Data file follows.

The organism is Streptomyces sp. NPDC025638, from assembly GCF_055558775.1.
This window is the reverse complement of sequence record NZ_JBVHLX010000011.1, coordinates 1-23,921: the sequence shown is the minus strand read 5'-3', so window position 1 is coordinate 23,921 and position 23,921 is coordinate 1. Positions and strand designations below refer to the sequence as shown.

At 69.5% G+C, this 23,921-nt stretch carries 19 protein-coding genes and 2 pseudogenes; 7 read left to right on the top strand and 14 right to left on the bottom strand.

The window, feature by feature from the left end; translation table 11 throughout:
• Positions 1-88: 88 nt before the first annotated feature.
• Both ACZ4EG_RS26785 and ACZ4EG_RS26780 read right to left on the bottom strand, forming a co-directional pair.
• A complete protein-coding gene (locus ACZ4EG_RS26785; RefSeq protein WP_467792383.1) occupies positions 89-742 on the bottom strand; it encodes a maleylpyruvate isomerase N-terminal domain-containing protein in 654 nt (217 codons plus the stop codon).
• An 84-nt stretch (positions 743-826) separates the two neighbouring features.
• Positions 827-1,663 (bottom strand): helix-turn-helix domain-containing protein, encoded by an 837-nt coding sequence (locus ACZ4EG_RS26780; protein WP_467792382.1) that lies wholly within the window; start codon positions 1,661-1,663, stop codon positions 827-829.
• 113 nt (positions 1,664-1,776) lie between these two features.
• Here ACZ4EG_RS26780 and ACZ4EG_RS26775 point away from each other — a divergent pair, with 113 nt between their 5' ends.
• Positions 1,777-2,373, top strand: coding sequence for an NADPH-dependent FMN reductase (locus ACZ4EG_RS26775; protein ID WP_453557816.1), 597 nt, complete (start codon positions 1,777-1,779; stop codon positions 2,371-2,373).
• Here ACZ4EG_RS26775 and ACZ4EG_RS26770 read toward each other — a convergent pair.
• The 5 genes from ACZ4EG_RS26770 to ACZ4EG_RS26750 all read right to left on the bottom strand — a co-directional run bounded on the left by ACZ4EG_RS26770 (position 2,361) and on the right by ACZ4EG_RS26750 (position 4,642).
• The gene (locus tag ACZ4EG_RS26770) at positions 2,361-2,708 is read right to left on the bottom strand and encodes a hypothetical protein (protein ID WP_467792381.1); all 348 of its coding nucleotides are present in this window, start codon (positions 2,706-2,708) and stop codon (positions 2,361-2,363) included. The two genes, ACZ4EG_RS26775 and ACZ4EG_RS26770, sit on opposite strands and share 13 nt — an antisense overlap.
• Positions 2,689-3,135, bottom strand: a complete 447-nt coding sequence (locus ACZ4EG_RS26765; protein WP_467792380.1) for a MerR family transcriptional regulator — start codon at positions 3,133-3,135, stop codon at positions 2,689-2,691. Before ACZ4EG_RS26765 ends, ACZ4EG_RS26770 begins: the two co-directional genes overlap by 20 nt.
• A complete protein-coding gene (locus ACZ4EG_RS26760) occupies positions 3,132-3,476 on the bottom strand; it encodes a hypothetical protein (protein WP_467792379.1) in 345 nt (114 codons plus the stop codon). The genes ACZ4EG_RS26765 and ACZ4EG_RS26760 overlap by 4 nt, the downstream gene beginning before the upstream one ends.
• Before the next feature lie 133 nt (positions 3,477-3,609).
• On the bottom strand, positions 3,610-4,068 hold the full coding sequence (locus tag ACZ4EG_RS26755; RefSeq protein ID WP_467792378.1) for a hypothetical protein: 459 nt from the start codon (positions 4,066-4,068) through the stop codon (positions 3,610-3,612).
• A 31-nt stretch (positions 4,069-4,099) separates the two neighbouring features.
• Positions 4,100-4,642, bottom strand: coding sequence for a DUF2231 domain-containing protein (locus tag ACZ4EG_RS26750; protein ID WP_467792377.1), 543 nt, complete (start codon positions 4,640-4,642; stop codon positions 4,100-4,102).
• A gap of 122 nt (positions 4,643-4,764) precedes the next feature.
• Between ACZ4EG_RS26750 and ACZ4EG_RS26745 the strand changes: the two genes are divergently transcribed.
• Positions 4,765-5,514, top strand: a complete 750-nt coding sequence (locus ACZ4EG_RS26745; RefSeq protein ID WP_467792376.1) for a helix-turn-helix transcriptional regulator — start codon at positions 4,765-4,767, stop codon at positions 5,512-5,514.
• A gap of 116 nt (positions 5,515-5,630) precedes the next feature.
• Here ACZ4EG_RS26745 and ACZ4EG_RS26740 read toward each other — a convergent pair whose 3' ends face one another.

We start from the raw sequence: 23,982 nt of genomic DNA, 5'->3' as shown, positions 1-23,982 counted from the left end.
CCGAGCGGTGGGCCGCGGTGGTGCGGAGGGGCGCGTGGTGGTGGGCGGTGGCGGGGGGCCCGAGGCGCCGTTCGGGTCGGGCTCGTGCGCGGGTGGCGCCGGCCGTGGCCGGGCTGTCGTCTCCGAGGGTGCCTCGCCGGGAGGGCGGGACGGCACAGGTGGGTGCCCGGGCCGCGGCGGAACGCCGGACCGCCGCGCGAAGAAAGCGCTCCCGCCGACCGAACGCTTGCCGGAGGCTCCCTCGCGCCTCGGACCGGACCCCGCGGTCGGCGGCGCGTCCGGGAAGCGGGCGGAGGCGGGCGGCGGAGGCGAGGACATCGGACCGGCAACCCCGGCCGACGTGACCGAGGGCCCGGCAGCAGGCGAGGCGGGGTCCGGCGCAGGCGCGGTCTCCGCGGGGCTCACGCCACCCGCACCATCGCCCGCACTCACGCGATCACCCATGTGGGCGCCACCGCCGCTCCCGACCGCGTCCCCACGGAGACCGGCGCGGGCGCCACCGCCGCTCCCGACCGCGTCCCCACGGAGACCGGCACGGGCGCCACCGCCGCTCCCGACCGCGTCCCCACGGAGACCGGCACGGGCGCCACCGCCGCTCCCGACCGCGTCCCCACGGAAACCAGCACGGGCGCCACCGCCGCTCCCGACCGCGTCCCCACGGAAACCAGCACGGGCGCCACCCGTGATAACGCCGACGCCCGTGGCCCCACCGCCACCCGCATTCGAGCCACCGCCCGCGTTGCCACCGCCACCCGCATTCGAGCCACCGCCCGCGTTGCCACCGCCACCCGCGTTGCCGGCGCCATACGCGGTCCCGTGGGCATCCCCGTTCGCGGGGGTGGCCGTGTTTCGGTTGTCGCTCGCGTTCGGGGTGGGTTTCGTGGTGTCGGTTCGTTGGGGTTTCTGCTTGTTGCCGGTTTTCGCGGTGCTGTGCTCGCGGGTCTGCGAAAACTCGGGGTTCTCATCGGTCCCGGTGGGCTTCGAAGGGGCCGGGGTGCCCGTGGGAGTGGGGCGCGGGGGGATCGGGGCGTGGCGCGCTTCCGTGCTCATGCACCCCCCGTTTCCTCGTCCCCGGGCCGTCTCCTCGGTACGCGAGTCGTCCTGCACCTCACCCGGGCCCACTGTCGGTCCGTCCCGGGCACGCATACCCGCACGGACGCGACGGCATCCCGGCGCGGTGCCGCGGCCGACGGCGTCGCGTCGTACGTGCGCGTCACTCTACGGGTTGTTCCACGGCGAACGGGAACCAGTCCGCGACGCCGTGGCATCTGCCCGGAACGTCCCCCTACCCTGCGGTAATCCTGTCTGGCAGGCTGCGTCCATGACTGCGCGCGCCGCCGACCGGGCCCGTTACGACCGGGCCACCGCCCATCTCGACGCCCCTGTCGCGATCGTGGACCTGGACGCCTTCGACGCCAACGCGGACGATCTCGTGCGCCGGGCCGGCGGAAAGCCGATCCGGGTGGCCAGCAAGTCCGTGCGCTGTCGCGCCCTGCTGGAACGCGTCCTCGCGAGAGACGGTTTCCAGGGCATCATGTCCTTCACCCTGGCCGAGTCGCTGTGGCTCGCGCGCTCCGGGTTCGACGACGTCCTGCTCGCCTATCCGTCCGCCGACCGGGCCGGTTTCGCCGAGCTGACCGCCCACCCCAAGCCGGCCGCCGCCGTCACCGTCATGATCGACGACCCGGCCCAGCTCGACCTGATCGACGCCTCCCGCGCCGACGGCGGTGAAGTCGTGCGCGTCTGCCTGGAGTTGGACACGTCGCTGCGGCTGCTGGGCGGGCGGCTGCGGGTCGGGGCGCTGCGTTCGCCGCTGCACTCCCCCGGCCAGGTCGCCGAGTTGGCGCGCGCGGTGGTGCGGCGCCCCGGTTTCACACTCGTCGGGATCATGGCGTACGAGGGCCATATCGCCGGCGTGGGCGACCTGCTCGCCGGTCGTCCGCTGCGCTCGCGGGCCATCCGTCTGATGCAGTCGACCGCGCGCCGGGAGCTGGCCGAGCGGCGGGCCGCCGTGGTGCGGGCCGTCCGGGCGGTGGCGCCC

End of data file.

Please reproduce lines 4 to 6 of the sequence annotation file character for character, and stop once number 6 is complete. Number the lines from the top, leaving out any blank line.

The window, feature by feature from the left end; translation table 11 throughout:
• Positions 1-88: 88 nt before the first annotated feature.
• Both ACZ4EG_RS26785 and ACZ4EG_RS26780 read right to left on the bottom strand, forming a co-directional pair.